On the beach near West Runton can be found giant flint formations known as paramoudra and also flint circles. Paramoudras are large flint stones resembling a doughnut or a backbone. In Norfolk paramoudras are better known as pot stones. Flint circles are even stranger formations usually consisting of a large round flint rim or rind with chalk filling in the middle.
The War Memorial is constructed of brick and flint and is built into the southern perimeter wall of the Parish Church of the Holy Trinity. There are three tablets set into the front. Three steps lead up to the memorial and flower troughs sit at the foot of the World War I tablets. It stands right on the verge of the A149 and is quiet precarious for anyone taking a visit to the Memorial. The inscription above the Tablets reads "They were a wall unto us both by night and day" (Bible: 1 Kings, (1 Samuel), Chapter 25, verse 16) and also "To the Men of Runton who fell". There are a total of 37 names on the tablets.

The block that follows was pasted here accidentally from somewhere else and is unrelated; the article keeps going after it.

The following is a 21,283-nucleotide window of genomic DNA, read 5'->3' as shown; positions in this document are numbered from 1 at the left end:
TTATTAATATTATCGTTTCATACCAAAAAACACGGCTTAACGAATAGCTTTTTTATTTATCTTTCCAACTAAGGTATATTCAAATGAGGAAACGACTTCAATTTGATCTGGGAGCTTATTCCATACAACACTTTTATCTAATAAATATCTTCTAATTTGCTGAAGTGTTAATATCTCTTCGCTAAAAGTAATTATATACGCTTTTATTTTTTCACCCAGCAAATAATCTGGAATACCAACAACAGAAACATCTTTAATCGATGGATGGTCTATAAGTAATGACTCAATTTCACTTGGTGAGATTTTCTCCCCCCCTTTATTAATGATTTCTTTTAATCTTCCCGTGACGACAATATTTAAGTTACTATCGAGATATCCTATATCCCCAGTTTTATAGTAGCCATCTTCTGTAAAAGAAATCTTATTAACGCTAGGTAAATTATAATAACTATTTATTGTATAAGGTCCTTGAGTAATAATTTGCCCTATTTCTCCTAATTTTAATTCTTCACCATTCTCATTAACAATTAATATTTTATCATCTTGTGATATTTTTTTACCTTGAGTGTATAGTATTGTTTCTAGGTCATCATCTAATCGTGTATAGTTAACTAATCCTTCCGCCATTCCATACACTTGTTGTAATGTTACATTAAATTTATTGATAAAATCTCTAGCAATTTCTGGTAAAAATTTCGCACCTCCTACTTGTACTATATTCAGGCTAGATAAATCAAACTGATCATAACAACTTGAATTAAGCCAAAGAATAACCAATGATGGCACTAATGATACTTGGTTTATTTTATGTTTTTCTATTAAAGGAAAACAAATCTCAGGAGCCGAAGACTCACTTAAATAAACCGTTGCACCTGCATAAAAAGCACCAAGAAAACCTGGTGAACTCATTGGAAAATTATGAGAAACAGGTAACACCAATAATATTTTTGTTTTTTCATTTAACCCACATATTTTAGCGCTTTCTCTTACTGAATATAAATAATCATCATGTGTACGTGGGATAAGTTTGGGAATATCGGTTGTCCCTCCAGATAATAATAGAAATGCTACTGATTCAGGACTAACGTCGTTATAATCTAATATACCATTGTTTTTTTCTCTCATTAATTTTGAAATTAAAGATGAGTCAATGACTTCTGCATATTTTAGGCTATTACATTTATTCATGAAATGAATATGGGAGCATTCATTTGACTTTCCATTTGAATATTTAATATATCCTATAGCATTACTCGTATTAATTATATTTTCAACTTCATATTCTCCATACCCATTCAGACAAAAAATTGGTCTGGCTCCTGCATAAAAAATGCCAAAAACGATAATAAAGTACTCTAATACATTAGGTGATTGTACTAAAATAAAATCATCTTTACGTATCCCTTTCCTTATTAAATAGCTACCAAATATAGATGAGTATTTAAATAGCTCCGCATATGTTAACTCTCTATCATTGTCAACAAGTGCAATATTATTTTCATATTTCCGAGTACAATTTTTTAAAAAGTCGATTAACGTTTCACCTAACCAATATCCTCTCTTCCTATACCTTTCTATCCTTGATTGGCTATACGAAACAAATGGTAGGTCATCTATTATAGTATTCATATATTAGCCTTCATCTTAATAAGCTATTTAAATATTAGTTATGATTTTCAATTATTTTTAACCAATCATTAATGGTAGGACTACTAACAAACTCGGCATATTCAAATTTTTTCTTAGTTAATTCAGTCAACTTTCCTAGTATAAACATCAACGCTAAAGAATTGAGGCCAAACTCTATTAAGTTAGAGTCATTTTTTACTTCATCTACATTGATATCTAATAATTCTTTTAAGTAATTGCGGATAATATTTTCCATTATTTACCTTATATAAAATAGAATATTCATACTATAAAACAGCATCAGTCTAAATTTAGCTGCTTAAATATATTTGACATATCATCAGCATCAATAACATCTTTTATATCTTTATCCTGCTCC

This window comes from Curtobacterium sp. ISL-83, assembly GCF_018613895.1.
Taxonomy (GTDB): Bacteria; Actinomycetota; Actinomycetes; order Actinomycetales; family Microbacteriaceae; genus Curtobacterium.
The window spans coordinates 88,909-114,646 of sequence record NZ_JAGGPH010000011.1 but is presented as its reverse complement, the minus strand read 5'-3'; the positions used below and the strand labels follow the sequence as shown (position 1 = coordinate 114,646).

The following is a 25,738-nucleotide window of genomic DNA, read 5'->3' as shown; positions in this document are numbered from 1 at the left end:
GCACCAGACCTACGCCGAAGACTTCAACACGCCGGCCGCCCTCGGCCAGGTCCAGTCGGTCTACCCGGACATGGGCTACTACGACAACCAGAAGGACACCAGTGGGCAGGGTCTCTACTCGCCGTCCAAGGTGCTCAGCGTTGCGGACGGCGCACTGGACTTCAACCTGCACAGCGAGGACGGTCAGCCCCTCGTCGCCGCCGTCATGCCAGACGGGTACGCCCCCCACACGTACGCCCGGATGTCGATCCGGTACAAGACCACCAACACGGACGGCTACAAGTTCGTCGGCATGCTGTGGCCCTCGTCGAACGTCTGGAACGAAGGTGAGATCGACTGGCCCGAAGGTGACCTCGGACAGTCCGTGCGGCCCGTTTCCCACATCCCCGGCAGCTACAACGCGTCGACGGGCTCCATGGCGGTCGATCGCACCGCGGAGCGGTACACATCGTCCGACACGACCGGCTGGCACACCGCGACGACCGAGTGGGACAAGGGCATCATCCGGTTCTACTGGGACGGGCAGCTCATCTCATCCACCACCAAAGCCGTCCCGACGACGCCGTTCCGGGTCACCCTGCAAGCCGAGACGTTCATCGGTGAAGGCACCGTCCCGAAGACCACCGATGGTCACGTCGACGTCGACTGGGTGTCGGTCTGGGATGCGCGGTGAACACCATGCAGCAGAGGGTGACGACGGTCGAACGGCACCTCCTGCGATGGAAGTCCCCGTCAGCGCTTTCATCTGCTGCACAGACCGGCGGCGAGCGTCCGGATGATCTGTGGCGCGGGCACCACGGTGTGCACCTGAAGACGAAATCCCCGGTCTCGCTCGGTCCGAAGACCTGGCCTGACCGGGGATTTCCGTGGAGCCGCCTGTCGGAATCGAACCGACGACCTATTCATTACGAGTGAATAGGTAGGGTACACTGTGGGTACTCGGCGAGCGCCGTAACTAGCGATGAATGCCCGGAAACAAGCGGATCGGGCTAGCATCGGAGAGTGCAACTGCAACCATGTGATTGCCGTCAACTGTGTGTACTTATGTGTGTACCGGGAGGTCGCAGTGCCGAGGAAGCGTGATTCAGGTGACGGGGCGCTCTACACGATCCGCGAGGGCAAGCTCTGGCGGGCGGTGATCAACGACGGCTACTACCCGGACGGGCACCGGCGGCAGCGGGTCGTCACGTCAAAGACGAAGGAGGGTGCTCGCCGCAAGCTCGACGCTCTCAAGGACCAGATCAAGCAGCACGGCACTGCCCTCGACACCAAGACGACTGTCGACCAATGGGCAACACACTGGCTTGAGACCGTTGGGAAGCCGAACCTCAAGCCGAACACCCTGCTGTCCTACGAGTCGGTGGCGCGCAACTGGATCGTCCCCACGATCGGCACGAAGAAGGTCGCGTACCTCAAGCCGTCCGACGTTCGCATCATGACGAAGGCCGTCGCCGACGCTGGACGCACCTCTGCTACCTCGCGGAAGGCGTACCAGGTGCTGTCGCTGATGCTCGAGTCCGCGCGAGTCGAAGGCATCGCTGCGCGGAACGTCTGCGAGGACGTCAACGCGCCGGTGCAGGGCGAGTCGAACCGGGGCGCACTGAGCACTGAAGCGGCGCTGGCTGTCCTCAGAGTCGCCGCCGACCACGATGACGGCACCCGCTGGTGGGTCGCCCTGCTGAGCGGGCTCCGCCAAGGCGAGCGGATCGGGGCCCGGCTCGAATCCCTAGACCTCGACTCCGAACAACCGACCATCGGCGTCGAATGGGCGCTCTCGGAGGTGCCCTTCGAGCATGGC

- Poppyland Publishing: Town and Village Histories Series
- 'What Flo Said' & West Runton Pavilion Website
- [dead link]
- [dead link]
- White’s Directory of 1845
- The Banville Diaries of 1986, which quotes a report in the Norwich Mercury dated 24 February 1827
- East and West Runton, Two Villages, One Parish By G.F. Leake, Poppyland Publishing, ISBN 0-946148-75-9|Poppyland Publishing
- [dead link]
- Parish Web-site
- West Runton Transmission Mast[dead link]
- The Bittern Line
- West Runton Social Club
- Kingswood Activity Center
- Sex Pistols at the Links Pavilion[dead link]
- Photographs and more details about West Runton
- Buglife - The Invertebrate Conservation Trust[dead link] (more information about soft cliff wildlife)
- West Runton Guide and Photo Gallery[dead link]